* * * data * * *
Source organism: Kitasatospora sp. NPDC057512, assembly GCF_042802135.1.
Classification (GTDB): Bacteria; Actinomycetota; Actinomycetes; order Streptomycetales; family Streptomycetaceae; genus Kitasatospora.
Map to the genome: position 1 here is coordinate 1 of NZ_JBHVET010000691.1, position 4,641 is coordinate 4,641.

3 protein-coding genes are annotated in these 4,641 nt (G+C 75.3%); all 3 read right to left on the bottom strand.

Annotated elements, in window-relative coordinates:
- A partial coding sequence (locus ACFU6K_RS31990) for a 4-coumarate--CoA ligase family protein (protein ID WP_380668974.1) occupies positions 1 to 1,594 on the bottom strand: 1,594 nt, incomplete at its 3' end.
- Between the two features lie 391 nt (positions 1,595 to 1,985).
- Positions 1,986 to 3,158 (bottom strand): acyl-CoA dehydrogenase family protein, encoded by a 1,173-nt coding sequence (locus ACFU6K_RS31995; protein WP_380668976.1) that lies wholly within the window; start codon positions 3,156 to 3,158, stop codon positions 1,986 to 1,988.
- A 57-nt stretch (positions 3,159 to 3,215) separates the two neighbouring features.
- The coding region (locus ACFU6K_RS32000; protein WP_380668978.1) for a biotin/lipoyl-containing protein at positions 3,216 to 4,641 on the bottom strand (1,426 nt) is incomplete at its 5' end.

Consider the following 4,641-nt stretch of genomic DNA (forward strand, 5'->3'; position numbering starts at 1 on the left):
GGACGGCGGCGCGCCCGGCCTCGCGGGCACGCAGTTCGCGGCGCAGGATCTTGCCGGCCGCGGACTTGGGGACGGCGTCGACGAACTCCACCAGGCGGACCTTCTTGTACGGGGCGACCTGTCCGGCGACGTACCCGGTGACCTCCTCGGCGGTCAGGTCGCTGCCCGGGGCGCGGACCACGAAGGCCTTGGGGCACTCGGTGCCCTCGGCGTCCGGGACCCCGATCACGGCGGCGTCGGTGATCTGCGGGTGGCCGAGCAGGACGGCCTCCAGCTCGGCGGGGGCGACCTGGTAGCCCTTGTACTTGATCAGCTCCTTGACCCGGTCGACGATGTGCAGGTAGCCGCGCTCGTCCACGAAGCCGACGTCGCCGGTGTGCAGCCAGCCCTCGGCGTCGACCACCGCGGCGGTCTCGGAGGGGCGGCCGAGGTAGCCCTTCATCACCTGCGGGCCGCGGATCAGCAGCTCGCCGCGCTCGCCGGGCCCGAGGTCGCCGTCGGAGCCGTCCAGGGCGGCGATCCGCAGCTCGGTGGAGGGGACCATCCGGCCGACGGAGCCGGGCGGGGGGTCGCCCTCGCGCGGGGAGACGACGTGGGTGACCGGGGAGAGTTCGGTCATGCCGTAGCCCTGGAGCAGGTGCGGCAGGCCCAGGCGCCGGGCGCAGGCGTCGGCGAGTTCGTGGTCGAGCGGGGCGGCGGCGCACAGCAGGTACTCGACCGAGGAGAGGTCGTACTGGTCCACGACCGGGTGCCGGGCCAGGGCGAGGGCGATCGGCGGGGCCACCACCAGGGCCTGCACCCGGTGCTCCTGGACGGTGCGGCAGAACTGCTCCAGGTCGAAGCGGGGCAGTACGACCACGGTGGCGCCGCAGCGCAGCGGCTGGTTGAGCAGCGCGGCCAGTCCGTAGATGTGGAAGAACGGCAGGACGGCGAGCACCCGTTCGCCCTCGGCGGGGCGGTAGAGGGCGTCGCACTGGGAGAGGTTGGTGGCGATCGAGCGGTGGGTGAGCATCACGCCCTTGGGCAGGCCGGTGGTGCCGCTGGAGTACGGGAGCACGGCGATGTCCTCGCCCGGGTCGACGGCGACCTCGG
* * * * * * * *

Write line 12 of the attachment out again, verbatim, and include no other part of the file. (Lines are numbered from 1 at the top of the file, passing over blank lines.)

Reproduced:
GGACGGCGGCGCGCCCGGCCTCGCGGGCACGCAGTTCGCGGCGCAGGATCTTGCCGGCCGCGGACTTGGGGACGGCGTCGACGAACTCCACCAGGCGGACCTTCTTGTACGGGGCGACCTGTCCGGCGACGTACCCGGTGACCTCCTCGGCGGTCAGGTCGCTGCCCGGGGCGCGGACCACGAAGGCCTTGGGGCACTCGGTGCCCTCGGCGTCCGGGACCCCGATCACGGCGGCGTCGGTGATCTGCGGGTGGCCGAGCAGGACGGCCTCCAGCTCGGCGGGGGCGACCTGGTAGCCCTTGTACTTGATCAGCTCCTTGACCCGGTCGACGATGTGCAGGTAGCCGCGCTCGTCCACGAAGCCGACGTCGCCGGTGTGCAGCCAGCCCTCGGCGTCGACCACCGCGGCGGTCTCGGAGGGGCGGCCGAGGTAGCCCTTCATCACCTGCGGGCCGCGGATCAGCAGCTCGCCGCGCTCGCCGGGCCCGAGGTCGCCGTCGGAGCCGTCCAGGGCGGCGATCCGCAGCTCGGTGGAGGGGACCATCCGGCCGACGGAGCCGGGCGGGGGGTCGCCCTCGCGCGGGGAGACGACGTGGGTGACCGGGGAGAGTTCGGTCATGCCGTAGCCCTGGAGCAGGTGCGGCAGGCCCAGGCGCCGGGCGCAGGCGTCGGCGAGTTCGTGGTCGAGCGGGGCGGCGGCGCACAGCAGGTACTCGACCGAGGAGAGGTCGTACTGGTCCACGACCGGGTGCCGGGCCAGGGCGAGGGCGATCGGCGGGGCCACCACCAGGGCCTGCACCCGGTGCTCCTGGACGGTGCGGCAGAACTGCTCCAGGTCGAAGCGGGGCAGTACGACCACGGTGGCGCCGCAGCGCAGCGGCTGGTTGAGCAGCGCGGCCAGTCCGTAGATGTGGAAGAACGGCAGGACGGCGAGCACCCGTTCGCCCTCGGCGGGGCGGTAGAGGGCGTCGCACTGGGAGAGGTTGGTGGCGATCGAGCGGTGGGTGAGCATCACGCCCTTGGGCAGGCCGGTGGTGCCGCTGGAGTACGGGAGCACGGCGATGTCCTCGCCCGGGTCGACGGCGACCTCGG